What to Do If Your Baby Refuses to Sleep in Their Crib

A baby crying in their crib

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The phrase "sleeping like a baby"may bring to mind a blissful infant sleeping contentedly in their crib. This old adage might lead you to believe that babies always go to sleep easily and peacefully. However, as many new parents become painfully aware, this is not universal.

In fact, many babies, particularly in the first months of life, tend to sleep in short spurts, often noisily. Baby sleep is sometimes punctuated by fussiness or even a significant amount of outright crying.

First off, know that it's normal for infants to fuss, cry, and refuse to sleep, especially when they are set down into their cribs. Many babies will easily nod off in their parent's arms, but when they are put down to sleep, they begin to protest. They may cry immediately upon being set down or they may be happy (or sleeping) for a few moments before starting to fuss. While your baby may cry, it's vital to follow safe sleep recommendations, which include putting your baby to sleep on their back, in an empty crib, in order to reduce the risk of sudden infant death syndrome (SIDS).

However, life can quickly become challenging and stressful if your baby does not sleep well in their crib. Here are expert tips for navigating those challenges to ensure the whole family is as well-rested as it can be.

Why Won't My Baby Sleep in Their Crib? 

There are many reasons why a baby may cry when placed in their crib, says Patti Ideran, OTR/L, CEIM, a pediatric occupational therapist at Northwestern Medicine Central DuPage Hospital and co-author of “The CALM Baby Method: Solutions for Fussy Days and Sleepless Nights."

"Babies don’t usually 'hate' their crib—they usually cry because they don’t want to separate from their parent and they are tired and want to fall asleep." Ideran says.

Sure, some babies fall asleep and settle in their crib when put to bed, without difficulty. "Most likely these babies have been put down in their crib or bassinet drowsy from early on and have learned to self-soothe and fall asleep on their own without parental help," says Ideran. However, it is normal for babies who have not learned to self-soothe to fuss and cry and want to be picked up after they are placed in the crib.

With time and patience, you can help your baby learn to be comfortable sleeping in their crib, says Hilary Stempel, MD, MPH, an associate professor of pediatrics at the University of Colorado School of Medicine and a pediatrician with Children's Hospital Colorado. "Remember, you’re doing such an important role for your baby’s healthy development when you guide them to learn to sleep in their crib."

There are many techniques you can use to help a baby who refuses to sleep in their crib learn to relax and settle. "If these approaches are different from what you’re currently doing, that’s OK, and it likely will take some time for your baby to learn a new habit to fall asleep in their crib," says Dr. Stempel.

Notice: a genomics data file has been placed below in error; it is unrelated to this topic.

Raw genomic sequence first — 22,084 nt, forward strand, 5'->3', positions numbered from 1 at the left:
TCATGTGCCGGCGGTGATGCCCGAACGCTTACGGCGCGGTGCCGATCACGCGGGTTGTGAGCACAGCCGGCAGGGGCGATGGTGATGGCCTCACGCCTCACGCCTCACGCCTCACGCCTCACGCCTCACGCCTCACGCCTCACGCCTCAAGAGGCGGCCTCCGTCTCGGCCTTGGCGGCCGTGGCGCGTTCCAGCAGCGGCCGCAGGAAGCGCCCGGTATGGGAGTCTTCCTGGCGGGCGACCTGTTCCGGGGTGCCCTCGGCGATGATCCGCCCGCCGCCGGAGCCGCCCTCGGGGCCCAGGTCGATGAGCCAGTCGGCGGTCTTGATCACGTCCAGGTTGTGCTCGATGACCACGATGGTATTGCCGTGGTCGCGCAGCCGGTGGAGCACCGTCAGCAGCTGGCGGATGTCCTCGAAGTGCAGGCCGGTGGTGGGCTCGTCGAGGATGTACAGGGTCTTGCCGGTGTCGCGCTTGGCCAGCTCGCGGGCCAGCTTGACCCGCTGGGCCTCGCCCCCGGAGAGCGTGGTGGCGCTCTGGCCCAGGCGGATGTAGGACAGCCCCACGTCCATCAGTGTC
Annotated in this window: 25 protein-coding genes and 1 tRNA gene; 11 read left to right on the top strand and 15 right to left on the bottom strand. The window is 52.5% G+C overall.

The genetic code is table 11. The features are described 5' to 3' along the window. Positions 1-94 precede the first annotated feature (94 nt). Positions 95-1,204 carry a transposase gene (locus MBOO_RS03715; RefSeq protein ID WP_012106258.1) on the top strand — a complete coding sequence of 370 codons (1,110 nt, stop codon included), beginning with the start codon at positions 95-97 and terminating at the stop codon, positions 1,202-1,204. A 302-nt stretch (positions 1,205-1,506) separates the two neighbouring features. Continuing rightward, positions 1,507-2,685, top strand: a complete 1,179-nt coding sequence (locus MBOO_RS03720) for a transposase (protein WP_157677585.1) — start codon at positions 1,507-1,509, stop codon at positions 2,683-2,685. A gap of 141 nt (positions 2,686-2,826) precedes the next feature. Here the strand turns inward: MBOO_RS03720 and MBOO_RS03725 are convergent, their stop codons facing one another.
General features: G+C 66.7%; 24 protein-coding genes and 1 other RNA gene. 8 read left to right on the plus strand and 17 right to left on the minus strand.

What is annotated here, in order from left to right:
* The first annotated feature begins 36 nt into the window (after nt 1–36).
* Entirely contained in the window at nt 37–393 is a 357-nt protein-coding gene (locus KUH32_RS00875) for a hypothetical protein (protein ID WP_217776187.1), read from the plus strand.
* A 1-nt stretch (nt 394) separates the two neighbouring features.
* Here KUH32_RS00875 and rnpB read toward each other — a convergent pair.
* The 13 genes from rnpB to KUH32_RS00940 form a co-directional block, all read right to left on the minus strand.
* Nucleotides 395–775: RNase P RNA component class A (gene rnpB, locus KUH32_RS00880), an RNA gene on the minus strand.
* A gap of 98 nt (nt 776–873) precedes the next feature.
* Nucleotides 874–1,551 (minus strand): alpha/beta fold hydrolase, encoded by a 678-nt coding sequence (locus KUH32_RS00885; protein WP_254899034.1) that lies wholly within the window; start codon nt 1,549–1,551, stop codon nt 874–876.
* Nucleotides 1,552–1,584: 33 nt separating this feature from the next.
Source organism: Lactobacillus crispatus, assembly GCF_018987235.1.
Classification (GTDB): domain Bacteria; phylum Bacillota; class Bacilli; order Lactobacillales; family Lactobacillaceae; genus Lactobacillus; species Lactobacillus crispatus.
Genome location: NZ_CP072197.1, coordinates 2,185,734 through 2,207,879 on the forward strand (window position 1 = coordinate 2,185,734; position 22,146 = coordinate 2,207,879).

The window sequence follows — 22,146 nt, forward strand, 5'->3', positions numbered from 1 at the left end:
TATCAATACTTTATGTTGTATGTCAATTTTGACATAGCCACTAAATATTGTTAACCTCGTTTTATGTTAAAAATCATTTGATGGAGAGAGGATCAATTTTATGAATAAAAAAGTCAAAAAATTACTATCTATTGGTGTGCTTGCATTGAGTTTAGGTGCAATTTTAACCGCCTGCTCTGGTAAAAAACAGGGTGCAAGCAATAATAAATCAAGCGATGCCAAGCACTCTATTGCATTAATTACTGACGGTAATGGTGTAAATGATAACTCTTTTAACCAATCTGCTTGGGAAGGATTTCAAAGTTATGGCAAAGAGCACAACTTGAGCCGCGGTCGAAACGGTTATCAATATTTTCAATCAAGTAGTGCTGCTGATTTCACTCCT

Why Is My Baby Suddenly Resisting Sleeping in Their Crib? 

Occasionally, babies who started out sleeping well in their cribs may suddenly start crying instead. There are several reasons this might occur.

Changes in Routine or Feeding

Sometimes, a baby may start resisting falling asleep in their crib if changes are made to their bedtime routine. For example, if you had previously placed your baby in the crib asleep, but now are putting them down awake. Alternatively, they may be going through a growth spurt and want to feed more often, or simply be in a phase of adjustment and protesting being alone.


Note that babies often fuss or wake up crying if they are sick. So, you'll want to rule out if they could be coming down with a cold or another illness if they are suddenly resisting sleeping in their crib. Additionally, consider if something they ate (or if you're breastfeeding, something you ate) could be bothering their tummy.

"Parents should contact their pediatrician any time they think their baby is having problems with sleep so they can rule out anything medical that may be causing the crying," advises Ideran.

Negative Sleep Associations

"There is also the possibility that the baby does not know how to self-soothe," says Ideran. In this case, your baby may rely on you to fall asleep rather than on themselves. "These are called negative sleep associations. They are not negative in and of themselves but have a negative impact on sleep," Ideran explains.

Negative sleep associations are things like rocking to sleep, feeding to sleep, or falling asleep on the parent. "Parents have to decide if they want to break these habits to get better sleep for everyone," Ideran continues. In order for the baby to learn this skill, the baby needs to practice falling asleep on their own.

How to Get Baby to Sleep in Their Crib

Sleep is incredibly important for the whole family, so it's important to find solutions to your baby's sleep issues. If you are struggling to get your baby to sleep in their crib, there are some techniques you can try. These include sleep training your baby, paying attention to cues, starting with naps, creating a sleep conducive environment, and talking with your baby's pediatrician. Here is a closer look at each of these options.